Birding Site Guide to

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1,104.63 acres  Saline Co.  DeLorme 29, F-7
GPS:  39.257723,-93.262294
DNR owned; contact (660) 886-7537 during office hours
Directions:  From Marshall, at the intersection of US 65 and MO 41 (Santa Fe Trail) go east for about .6 miles to the left to stay on MO 41 north (N. Miami Ave.), go 7.1 miles to a park sign, and a left (west) onto MO 122 for 1.8 miles to the park.
From US 24, east of Carrollton and west of Brunswick, take MO 41 south past Miami to a right (east) onto MO 122 into the park.
A detached section, site of the Missouri Indian Village, is on the east side of CR 427, off MO 122, north of the main entrance to the park.
Van Meter is known as an important archaeological site of the Missouri Indians, and for Missouri’s American Indian Cultural Center housed in the park visitor center. 
The park, in Saline County northwest of Marshall, is an island-like collage of bird-friendly habitats amid a vast “sea” of agricultural landscape. It has long been a favorite of birders, especially in spring migration.  The 173-bird species checklist is a fair representation of the birdlife to be found here, and reflects bottomland and upland land features and associated habitats.
The bottomland portion of the park is often affected by major floods along the Missouri River.  Mature trees in the upland part have suffered major damage in the early 21st Century in wind and ice storms.  The natural succession following these events has created a changing mosaic for birds to exploit and birders to explore.
When to Visit/Species to Expect:  The picnic area is a favorite haunt of Red-headed Woodpeckers, and the whole park is good habitat for the full suite of Missouri woodpeckers.
The small marsh traversed by the boardwalk attracts an interesting array.  The many Killdeer have been joined by Greater and Lesser Yellowlegs, Wilson’s Snipe, Sora, at least one King Rail, American and Least Bittern.  It pays to be alert on the boardwalk!
Wood Thrush is a regular in the brushy area at the base of the hill toward the end of the paved loop through the picnic area.  Swainson’s, Gray-cheeked and Hermit Thrush are found in migration in good numbers.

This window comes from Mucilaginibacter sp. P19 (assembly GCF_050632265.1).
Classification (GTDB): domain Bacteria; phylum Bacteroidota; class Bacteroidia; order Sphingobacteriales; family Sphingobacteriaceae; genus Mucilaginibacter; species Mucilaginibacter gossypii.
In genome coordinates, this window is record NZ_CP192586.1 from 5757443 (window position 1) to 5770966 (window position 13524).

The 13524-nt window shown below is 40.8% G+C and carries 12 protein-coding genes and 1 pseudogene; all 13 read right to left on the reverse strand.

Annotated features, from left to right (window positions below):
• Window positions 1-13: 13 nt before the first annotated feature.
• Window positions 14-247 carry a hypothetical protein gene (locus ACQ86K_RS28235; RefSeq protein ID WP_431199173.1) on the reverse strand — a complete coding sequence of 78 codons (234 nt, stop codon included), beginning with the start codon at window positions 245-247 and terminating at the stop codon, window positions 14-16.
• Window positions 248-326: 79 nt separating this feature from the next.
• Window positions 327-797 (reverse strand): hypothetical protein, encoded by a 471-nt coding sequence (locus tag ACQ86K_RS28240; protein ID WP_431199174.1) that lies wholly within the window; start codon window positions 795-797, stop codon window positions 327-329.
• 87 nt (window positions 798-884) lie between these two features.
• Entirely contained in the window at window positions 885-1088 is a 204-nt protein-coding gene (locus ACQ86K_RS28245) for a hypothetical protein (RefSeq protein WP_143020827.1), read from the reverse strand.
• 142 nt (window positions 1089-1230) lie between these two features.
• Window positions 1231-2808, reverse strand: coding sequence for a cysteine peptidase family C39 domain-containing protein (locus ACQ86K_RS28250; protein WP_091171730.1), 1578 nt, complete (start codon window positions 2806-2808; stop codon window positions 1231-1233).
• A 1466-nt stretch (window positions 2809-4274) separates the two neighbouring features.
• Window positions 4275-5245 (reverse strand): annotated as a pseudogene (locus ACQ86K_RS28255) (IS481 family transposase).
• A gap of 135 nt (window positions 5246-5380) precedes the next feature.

Spring and fall migration bring lots of Ruby-crowned Kinglets, and a good chance of finding Brown Creepers in colder months.  Thirty species of warblers have been found, some as summer residents, many as migrants.  Six vireo species appear on the checklist, with Philadelphia found in May and September.
Olive-sided Flycatchers have been seen in May and September; Yellow-bellied Flycatchers come through in August and September.  Black-billed Cuckoos have been found in May.
Just about anything may be seen at Van Meter.  Sandhill Cranes have even visited.  Be sure to check out the feeders at the visitor center for finches and maybe a Red-breasted Nuthatch or Pine Siskin in winter, and make the effort to get to as many of the habitat niches as possible.
Features of interest to birders:  Bird (and birder) attracting features include the 300-acre Oumessourit Natural Area with a wetland boardwalk accessed by a trail from near the west-most picnic shelter.  A nesting Bald Eagle may often be seen from the trail to the boardwalk.  The natural area includes the marsh, fens, bottomland and upland forest.  
The large picnic area and nearby campground in the floodplain are great for strolling/birding.  The Native American features of the "Old Fort" and mounds on the upland, and the grounds around them are fine, open area birding sites with a savanna feel. 
Lake Wooldridge (18 acres) and the Loess Hills Trail around it add a different dimension to birding options.  Note that the paved road up the hill may be closed in winter, so call ahead if you are planning a trip in that season to determine access options.
A network of hiking trails provides access to this broad spectrum of habitats.  Three trails lead from the parking area at the top of the hill.  Lakeview and Loess Hills Trail lead to and around the lake; the short Missouri River Overlook Trail does just that and can be good for birds, too.
The Earthworks Trail is designed for access to and education about the archaeological features, but also allows access to forest and open land birding.  The downhill end is reached from the area of the picnic shelters along the paved road.  It is fairly steep along some portions.
The trail to the family cemetery is an easy walk and can produce several birds in a short stretch.
Toilets:  A modern restroom is in the picnic area, near the campground; and in the visitor center when it is open.
Camping:  Basic and electric sites are open year-round.  The shower house is closed between October 31 and April 15.
Hazards/Limitations:  The road to the upper portions of the park may be closed (gate locked) in winter.  Inquire about access before you go.
Nearby Birding Sites:  Grand Pass CA, Blind Pony CA, Miami Access, Swan Lake NWR, Marshall Habilitation Lake.